Water, water, and then more water. Pumpkins need watering. Not a sprinkle from a hose. They need a good deep soaking about every three days. I sometimes do it every two days if it is sweltering.
I set out soaker drip hoses and let them go for an hour at a time unless we have a good rain.
Pumpkin roots go deep as they search for water. So the more you can give them, the healthier the plants will be.
Don’t forget Bi- weekly fertilizer
As I said earlier, pumpkins are hungry little beasts. They do need the weekly boost from fertilizer or compost.
I used a good all-around organic fertilizer like Pro-mix Organic granular. I sprinkle it around the plant base, careful not to get it on the stem, and water it in with the hose.
A quick treat like this once a week and your garden bed will reward you with a healthy, beautiful crop of pumpkins.
Keep them off the wet ground to avoid blemishes
I put pieces of wood and upside-down plates under the pumpkins for them to rest. Supporting the bottoms of the pumpkins helps keep them dry and off the ground and prevents rotting and diseases from taking hold in the garden.
Grass also surrounds my garden, and the paths are brick, so I do not want to leave my Cinderella pumpkins to rest on either surface as they will create blemishes. The bricks will leave indents on the rind, and if you leave your pumpkins to grow in the grass, the bottoms will turn very yellow. You also risk the bases rotting on you if they are always sitting in a moist environment.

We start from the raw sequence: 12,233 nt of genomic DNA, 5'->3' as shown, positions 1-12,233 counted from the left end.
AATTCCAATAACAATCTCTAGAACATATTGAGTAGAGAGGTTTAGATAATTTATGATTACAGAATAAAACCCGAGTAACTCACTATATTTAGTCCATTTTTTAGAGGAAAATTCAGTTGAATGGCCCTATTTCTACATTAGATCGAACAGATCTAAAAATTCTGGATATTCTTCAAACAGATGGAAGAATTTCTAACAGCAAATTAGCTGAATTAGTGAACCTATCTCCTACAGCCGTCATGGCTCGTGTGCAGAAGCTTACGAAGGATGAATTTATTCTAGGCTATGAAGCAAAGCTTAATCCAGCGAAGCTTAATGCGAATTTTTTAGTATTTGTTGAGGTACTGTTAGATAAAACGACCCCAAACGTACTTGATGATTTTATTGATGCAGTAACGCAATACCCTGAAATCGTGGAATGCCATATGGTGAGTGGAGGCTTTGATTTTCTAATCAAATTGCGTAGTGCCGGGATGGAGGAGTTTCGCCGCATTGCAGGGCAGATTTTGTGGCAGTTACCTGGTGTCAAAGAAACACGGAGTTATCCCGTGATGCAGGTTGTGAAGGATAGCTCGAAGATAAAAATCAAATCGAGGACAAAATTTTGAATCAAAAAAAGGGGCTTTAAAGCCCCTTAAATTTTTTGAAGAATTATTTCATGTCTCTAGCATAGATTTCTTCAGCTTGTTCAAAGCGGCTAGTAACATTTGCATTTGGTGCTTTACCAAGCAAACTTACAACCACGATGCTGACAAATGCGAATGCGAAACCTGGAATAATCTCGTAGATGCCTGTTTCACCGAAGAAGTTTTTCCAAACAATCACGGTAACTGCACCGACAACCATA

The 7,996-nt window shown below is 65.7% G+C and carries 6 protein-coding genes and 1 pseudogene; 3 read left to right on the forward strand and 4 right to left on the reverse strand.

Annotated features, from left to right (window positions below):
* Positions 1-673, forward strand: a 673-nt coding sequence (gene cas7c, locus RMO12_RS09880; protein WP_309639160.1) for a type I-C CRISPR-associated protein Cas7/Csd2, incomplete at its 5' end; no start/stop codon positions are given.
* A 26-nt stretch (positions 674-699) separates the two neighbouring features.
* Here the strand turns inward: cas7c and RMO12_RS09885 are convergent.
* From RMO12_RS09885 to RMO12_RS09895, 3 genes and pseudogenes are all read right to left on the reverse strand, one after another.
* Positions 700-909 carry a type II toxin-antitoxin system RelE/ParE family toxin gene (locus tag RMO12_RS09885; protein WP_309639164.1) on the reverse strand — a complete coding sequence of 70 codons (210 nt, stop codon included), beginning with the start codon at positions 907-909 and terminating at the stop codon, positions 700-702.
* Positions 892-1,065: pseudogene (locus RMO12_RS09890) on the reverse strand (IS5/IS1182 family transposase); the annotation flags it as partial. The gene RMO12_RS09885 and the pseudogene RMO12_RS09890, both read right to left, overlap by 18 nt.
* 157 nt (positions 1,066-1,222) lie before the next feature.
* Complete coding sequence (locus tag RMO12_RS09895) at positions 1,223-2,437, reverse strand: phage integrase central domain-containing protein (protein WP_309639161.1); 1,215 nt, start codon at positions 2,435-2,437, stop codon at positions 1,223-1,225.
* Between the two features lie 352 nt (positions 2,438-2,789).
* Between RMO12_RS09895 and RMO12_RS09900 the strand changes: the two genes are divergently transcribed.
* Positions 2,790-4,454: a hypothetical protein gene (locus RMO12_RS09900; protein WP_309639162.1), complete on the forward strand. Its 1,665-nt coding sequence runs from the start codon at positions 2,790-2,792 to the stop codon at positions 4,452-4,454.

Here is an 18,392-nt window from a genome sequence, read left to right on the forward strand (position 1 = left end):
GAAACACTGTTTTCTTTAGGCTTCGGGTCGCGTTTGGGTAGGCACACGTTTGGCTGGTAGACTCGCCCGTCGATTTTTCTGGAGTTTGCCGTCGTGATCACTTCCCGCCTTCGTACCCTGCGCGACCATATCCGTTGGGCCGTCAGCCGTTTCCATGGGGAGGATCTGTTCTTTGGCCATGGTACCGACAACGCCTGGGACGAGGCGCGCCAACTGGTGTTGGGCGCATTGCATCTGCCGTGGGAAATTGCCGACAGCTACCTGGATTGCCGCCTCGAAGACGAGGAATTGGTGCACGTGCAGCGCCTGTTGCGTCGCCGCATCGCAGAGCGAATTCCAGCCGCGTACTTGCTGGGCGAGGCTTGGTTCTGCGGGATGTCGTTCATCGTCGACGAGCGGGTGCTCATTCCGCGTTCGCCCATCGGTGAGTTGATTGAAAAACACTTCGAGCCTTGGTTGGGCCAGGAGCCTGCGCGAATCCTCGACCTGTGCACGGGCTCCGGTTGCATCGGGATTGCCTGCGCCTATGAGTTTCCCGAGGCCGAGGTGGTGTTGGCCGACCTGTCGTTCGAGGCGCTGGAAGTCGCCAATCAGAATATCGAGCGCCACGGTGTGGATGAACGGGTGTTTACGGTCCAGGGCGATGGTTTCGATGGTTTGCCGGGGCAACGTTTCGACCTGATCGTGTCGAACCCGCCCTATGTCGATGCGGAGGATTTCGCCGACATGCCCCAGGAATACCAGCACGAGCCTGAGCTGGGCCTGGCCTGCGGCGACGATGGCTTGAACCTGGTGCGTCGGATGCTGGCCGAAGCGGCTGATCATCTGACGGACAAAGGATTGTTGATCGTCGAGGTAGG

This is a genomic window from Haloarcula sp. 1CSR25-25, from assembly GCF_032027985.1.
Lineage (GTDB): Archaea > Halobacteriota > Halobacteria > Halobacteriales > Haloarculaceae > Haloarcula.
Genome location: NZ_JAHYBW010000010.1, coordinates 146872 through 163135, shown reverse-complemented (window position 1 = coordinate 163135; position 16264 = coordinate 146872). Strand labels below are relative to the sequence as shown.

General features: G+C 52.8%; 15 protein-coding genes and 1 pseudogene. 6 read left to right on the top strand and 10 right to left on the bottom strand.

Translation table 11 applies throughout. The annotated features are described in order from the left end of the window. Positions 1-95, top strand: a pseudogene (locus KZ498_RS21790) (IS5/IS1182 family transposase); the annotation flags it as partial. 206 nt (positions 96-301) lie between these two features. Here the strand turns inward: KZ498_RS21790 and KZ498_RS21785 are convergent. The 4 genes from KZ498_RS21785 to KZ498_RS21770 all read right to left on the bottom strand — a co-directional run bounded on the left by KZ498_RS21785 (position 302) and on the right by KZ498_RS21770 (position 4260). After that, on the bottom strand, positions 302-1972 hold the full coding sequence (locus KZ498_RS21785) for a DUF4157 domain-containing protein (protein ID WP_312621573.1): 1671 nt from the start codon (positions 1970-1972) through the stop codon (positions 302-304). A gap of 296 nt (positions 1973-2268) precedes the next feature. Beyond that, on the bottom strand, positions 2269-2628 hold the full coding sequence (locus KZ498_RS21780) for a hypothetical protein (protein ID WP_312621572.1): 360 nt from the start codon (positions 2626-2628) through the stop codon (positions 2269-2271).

Why Cinderella pumpkins belong in your kitchen
These bright orange pumpkins have creamy flesh that is perfect for baking. Oven-roasted, they produce a pumpkin puree that is neither watery nor bitter.
These pumpkins have a sweet flavor, almost as sweet as sugar pumpkins. Cinderella pumpkins make excellent pumpkin pies, delicious savory soups, and
How to make pumpkin puree
Cinderella pumpkins are easy to prepare in the kitchen. Their flatness makes it easy to roast two at once in the oven. They are easy to deseed, and once cooked, the flesh pulls easily away from the outer shell. The puree freezes beautifully and stores for up to a year.
From one single large twenty-pound pumpkin, you can expect to process about 20 cups of puree. That’s a lot of pumpkins!
The taste is mild, slightly sweet, and creamy, and puts canned pumpkin to shame. However, the puree makes delicious pumpkin pies.
Measure your pumpkin puree before you freeze it, so you always pull out what you need. I save mine in 1-cup and 2-cup increments, perfect for pumpkin pound cakes or savory soup.